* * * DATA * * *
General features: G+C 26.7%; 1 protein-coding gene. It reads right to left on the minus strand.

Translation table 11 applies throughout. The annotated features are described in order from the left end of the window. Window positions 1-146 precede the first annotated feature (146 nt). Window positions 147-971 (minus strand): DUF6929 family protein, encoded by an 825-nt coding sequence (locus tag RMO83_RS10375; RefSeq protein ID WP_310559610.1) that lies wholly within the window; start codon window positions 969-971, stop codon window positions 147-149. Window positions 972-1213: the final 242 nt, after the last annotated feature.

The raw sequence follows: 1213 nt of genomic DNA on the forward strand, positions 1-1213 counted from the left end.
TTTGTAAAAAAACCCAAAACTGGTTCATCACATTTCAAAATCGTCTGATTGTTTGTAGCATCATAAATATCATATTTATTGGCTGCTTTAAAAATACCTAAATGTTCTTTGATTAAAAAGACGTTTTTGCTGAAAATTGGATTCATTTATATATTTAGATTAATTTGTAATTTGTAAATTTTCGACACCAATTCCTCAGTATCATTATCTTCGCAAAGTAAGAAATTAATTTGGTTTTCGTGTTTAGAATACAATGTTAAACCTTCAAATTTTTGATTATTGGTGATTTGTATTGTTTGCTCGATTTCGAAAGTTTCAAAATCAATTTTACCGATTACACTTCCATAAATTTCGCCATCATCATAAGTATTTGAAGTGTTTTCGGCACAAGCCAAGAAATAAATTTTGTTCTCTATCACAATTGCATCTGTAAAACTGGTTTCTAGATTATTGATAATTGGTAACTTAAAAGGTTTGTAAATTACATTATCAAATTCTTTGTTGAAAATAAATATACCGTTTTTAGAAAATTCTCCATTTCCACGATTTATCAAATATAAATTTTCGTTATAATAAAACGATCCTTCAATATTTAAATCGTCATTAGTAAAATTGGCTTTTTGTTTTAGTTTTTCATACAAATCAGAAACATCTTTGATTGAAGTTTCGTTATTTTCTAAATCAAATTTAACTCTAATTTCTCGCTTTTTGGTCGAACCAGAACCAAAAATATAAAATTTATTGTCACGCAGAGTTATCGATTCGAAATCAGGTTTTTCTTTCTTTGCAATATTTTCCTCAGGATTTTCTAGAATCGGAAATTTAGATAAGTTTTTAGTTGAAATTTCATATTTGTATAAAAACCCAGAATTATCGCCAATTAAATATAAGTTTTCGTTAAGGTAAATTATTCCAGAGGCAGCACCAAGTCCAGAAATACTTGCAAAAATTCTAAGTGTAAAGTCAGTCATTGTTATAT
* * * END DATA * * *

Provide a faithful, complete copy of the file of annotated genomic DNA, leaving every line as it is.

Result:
General features: G+C 26.7%; 1 protein-coding gene. It reads right to left on the minus strand.

Translation table 11 applies throughout. The annotated features are described in order from the left end of the window. Window positions 1-146 precede the first annotated feature (146 nt). Window positions 147-971 (minus strand): DUF6929 family protein, encoded by an 825-nt coding sequence (locus tag RMO83_RS10375; RefSeq protein ID WP_310559610.1) that lies wholly within the window; start codon window positions 969-971, stop codon window positions 147-149. Window positions 972-1213: the final 242 nt, after the last annotated feature.

The raw sequence follows: 1213 nt of genomic DNA on the forward strand, positions 1-1213 counted from the left end.
TTTGTAAAAAAACCCAAAACTGGTTCATCACATTTCAAAATCGTCTGATTGTTTGTAGCATCATAAATATCATATTTATTGGCTGCTTTAAAAATACCTAAATGTTCTTTGATTAAAAAGACGTTTTTGCTGAAAATTGGATTCATTTATATATTTAGATTAATTTGTAATTTGTAAATTTTCGACACCAATTCCTCAGTATCATTATCTTCGCAAAGTAAGAAATTAATTTGGTTTTCGTGTTTAGAATACAATGTTAAACCTTCAAATTTTTGATTATTGGTGATTTGTATTGTTTGCTCGATTTCGAAAGTTTCAAAATCAATTTTACCGATTACACTTCCATAAATTTCGCCATCATCATAAGTATTTGAAGTGTTTTCGGCACAAGCCAAGAAATAAATTTTGTTCTCTATCACAATTGCATCTGTAAAACTGGTTTCTAGATTATTGATAATTGGTAACTTAAAAGGTTTGTAAATTACATTATCAAATTCTTTGTTGAAAATAAATATACCGTTTTTAGAAAATTCTCCATTTCCACGATTTATCAAATATAAATTTTCGTTATAATAAAACGATCCTTCAATATTTAAATCGTCATTAGTAAAATTGGCTTTTTGTTTTAGTTTTTCATACAAATCAGAAACATCTTTGATTGAAGTTTCGTTATTTTCTAAATCAAATTTAACTCTAATTTCTCGCTTTTTGGTCGAACCAGAACCAAAAATATAAAATTTATTGTCACGCAGAGTTATCGATTCGAAATCAGGTTTTTCTTTCTTTGCAATATTTTCCTCAGGATTTTCTAGAATCGGAAATTTAGATAAGTTTTTAGTTGAAATTTCATATTTGTATAAAAACCCAGAATTATCGCCAATTAAATATAAGTTTTCGTTAAGGTAAATTATTCCAGAGGCAGCACCAAGTCCAGAAATACTTGCAAAAATTCTAAGTGTAAAGTCAGTCATTGTTATAT